HAVING too clean a start to life is linked to childhood leukaemia, a study finds.
An over-sterile environment in the first year of life, coupled with unlucky genetics, can leave a child vulnerable to common infections such as flu triggering the disease, an expert claims.
Prof Mel Greaves, from the Institute of Cancer Research in London, claims the most common form of childhood leukaemia — acute lymphoblastic leukaemia (ALL) — could be prevented by exposing them to harmless bugs.
‘All the evidence is comprehensive. This is the bottom line for me — ALL is a paradox of progress in society,’ he said.
‘The research strongly suggests that ALL has a clear biological cause, and is triggered by a variety of infections in predisposed children whose immune systems have not been properly primed.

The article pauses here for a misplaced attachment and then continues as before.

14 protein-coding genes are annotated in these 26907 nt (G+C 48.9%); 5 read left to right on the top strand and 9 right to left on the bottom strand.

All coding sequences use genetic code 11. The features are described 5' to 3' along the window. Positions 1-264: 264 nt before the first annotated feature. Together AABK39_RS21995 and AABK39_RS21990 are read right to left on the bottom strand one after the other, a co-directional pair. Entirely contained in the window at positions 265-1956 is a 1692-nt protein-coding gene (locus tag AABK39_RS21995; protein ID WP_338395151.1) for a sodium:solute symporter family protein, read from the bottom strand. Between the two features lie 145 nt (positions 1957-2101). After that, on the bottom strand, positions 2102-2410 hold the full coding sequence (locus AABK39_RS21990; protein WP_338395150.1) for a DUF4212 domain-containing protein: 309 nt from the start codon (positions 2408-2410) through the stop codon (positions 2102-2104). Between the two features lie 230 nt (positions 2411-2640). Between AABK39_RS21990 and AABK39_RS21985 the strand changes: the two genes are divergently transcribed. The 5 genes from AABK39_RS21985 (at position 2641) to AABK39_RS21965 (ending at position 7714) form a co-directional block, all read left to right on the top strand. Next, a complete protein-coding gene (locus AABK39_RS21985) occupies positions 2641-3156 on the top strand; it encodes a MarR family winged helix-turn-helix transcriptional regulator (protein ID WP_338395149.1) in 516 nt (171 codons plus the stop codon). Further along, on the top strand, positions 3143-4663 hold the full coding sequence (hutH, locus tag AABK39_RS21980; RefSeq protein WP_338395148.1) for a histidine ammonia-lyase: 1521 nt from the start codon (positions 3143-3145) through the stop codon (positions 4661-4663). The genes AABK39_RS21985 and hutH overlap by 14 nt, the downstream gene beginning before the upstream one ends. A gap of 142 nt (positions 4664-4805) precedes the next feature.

‘It also busts some persistent myths about the causes of leukaemia, such as the damaging but unsubstantiated claims that the disease is commonly caused by exposure to electromagnetic waves or pollution.’
His theory could explain why ALL, which affects white blood cells, is more prevalent in affluent societies where infants are shielded from infection. It may also be the reason why babies that are not breastfed, do not mix with other children in nurseries, are born by Caesarean section, or do not have siblings are more likely to develop the disease.
ALL affects about one in 2,000 UK children a year but can have a devastating impact despite a high cure rate.
In tests, mice reared in an ultra-clean germ-free environment developed ALL when they were later exposed to common infectious bugs. Records show ‘spikes’ of childhood leukaemia cases six months after flu epidemics peak.
Prof Greaves said the immune system was not hard-wired at birth.
Parents should ‘in no way’ be blamed for children developing leukaemia, but should be ‘less fussy about common or trivial infections’ and let them mix with others in the first year of life, he added.